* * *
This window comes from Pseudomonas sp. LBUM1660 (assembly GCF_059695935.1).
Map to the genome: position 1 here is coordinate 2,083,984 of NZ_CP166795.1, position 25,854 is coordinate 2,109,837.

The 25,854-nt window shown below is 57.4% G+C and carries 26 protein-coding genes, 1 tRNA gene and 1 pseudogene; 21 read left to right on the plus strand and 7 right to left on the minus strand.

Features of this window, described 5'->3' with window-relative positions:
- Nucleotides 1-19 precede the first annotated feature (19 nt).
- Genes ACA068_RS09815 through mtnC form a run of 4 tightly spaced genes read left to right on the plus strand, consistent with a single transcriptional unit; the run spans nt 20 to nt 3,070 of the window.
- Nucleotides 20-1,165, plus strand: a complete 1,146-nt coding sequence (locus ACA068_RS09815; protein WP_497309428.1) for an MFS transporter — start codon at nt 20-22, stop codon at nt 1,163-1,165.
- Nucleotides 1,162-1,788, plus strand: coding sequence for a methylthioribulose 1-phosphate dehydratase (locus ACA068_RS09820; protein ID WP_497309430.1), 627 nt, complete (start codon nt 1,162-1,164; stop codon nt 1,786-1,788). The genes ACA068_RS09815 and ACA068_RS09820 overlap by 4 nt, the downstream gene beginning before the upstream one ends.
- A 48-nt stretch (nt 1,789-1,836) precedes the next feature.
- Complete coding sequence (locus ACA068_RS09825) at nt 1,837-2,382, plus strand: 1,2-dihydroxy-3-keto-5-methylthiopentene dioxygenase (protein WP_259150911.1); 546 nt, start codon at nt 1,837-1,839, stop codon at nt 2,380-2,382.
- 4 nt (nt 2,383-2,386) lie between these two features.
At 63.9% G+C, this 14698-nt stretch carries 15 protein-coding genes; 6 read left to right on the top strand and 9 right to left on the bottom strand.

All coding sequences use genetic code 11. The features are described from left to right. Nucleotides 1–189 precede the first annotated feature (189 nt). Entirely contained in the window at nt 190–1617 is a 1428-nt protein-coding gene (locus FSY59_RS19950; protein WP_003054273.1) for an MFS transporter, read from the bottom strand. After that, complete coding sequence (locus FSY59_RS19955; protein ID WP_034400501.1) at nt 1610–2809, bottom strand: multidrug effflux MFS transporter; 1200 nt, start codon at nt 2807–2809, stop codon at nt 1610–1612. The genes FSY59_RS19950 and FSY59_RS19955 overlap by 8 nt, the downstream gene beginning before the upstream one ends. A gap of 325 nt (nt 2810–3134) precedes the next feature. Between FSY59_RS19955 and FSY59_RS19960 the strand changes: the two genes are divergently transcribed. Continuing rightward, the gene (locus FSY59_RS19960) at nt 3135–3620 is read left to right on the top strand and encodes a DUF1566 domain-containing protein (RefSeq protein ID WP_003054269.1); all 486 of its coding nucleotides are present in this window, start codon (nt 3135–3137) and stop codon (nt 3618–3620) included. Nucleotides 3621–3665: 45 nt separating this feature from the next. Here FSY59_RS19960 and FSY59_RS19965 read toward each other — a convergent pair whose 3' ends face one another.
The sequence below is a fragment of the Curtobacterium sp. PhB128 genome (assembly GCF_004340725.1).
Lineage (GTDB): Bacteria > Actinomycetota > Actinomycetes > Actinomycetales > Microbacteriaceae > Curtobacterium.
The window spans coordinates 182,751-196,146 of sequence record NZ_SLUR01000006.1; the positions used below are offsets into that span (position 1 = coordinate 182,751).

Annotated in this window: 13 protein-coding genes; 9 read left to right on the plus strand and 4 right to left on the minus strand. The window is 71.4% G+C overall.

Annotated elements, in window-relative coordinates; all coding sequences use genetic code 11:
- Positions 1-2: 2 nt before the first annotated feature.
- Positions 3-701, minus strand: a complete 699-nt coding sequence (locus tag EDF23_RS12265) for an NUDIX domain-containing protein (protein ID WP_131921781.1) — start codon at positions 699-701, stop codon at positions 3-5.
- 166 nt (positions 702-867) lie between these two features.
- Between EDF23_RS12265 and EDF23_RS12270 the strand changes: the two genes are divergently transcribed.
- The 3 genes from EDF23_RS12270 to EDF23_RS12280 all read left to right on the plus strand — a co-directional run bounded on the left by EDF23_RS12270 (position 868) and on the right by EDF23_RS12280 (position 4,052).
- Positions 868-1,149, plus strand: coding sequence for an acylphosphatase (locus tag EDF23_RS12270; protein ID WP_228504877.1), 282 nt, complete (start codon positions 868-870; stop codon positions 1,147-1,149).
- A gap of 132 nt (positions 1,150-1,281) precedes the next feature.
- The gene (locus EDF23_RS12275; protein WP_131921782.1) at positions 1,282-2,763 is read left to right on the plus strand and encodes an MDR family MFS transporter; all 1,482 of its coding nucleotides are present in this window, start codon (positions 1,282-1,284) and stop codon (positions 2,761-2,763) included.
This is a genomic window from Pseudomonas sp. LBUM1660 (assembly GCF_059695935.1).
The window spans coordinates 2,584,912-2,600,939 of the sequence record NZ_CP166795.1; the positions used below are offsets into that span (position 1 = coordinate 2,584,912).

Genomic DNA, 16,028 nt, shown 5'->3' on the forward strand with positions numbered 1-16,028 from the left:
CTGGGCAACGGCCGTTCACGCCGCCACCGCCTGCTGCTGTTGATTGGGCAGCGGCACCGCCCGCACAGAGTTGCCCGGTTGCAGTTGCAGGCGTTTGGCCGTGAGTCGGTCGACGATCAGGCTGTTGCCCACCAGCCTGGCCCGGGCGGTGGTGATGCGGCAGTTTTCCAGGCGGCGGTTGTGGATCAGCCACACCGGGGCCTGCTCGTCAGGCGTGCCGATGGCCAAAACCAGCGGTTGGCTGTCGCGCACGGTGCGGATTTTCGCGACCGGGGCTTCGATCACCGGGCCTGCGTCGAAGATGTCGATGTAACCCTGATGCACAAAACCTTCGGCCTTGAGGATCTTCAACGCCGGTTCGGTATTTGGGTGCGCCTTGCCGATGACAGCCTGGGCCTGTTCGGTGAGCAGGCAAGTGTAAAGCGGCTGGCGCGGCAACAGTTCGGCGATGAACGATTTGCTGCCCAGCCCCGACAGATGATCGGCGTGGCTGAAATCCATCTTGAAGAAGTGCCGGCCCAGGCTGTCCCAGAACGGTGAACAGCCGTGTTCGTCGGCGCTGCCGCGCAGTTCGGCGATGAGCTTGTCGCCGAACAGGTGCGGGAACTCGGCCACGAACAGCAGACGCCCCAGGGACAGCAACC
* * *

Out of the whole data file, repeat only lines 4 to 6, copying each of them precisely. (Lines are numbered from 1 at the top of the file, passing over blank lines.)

Features of this window, described 5'->3' with window-relative positions:
- Nucleotides 1-19 precede the first annotated feature (19 nt).
- Genes ACA068_RS09815 through mtnC form a run of 4 tightly spaced genes read left to right on the plus strand, consistent with a single transcriptional unit; the run spans nt 20 to nt 3,070 of the window.